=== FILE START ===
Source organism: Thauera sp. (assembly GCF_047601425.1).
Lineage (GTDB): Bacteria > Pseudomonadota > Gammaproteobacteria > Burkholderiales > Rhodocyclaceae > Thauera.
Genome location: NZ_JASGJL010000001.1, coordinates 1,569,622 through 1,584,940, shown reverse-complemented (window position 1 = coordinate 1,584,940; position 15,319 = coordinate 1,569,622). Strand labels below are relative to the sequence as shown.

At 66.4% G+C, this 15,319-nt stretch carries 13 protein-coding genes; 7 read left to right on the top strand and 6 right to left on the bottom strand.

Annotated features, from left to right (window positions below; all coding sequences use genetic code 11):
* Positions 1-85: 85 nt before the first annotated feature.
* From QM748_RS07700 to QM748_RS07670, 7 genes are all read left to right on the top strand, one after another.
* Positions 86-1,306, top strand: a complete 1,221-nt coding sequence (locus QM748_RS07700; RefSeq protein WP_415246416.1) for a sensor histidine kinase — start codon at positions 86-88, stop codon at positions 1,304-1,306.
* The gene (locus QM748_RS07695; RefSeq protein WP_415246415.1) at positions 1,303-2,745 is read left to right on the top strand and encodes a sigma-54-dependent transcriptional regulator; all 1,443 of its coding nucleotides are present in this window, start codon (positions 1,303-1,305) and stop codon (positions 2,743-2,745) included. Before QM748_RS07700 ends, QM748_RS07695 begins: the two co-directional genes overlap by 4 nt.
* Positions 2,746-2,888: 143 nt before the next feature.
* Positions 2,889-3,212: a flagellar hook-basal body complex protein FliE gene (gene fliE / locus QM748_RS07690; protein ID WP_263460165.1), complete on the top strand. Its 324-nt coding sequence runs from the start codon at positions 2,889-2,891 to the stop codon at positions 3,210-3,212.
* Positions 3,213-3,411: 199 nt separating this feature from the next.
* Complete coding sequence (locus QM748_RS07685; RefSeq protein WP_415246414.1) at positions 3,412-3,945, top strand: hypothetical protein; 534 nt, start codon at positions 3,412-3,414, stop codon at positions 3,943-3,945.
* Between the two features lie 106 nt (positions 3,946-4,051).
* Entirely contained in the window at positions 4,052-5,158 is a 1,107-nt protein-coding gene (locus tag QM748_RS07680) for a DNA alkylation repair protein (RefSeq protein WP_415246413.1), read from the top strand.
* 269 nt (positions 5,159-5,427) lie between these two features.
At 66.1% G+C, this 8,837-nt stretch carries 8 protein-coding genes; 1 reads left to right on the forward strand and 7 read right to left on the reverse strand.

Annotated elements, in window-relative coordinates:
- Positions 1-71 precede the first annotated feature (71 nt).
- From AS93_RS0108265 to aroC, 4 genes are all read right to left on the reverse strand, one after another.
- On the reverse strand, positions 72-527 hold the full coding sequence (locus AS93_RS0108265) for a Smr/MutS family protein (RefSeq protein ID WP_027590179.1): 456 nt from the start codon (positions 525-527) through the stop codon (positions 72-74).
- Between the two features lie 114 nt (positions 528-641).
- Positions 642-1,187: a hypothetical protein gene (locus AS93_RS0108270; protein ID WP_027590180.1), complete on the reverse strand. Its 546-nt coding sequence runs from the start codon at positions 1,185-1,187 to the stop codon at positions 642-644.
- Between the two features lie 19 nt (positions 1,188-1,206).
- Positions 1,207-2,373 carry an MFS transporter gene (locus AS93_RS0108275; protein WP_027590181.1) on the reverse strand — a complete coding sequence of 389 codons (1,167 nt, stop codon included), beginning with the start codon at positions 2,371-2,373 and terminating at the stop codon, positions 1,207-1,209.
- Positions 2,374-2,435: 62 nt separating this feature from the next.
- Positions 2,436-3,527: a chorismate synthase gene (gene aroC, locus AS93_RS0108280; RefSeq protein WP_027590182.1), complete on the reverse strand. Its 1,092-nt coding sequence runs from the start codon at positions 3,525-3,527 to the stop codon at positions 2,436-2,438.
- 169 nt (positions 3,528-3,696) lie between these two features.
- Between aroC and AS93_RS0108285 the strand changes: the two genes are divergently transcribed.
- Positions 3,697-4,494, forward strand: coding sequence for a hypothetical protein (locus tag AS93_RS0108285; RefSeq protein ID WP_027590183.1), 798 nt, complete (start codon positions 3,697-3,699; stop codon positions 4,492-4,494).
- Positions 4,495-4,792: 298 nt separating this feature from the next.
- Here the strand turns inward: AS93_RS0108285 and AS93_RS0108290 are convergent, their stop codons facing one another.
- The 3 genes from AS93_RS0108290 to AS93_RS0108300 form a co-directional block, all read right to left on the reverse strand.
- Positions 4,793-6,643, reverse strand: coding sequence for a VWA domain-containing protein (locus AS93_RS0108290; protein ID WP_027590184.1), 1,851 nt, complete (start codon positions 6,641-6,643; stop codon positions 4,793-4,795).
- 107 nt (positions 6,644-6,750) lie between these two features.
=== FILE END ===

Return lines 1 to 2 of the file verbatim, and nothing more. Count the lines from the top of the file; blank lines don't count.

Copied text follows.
Source organism: Thauera sp. (assembly GCF_047601425.1).
Lineage (GTDB): Bacteria > Pseudomonadota > Gammaproteobacteria > Burkholderiales > Rhodocyclaceae > Thauera.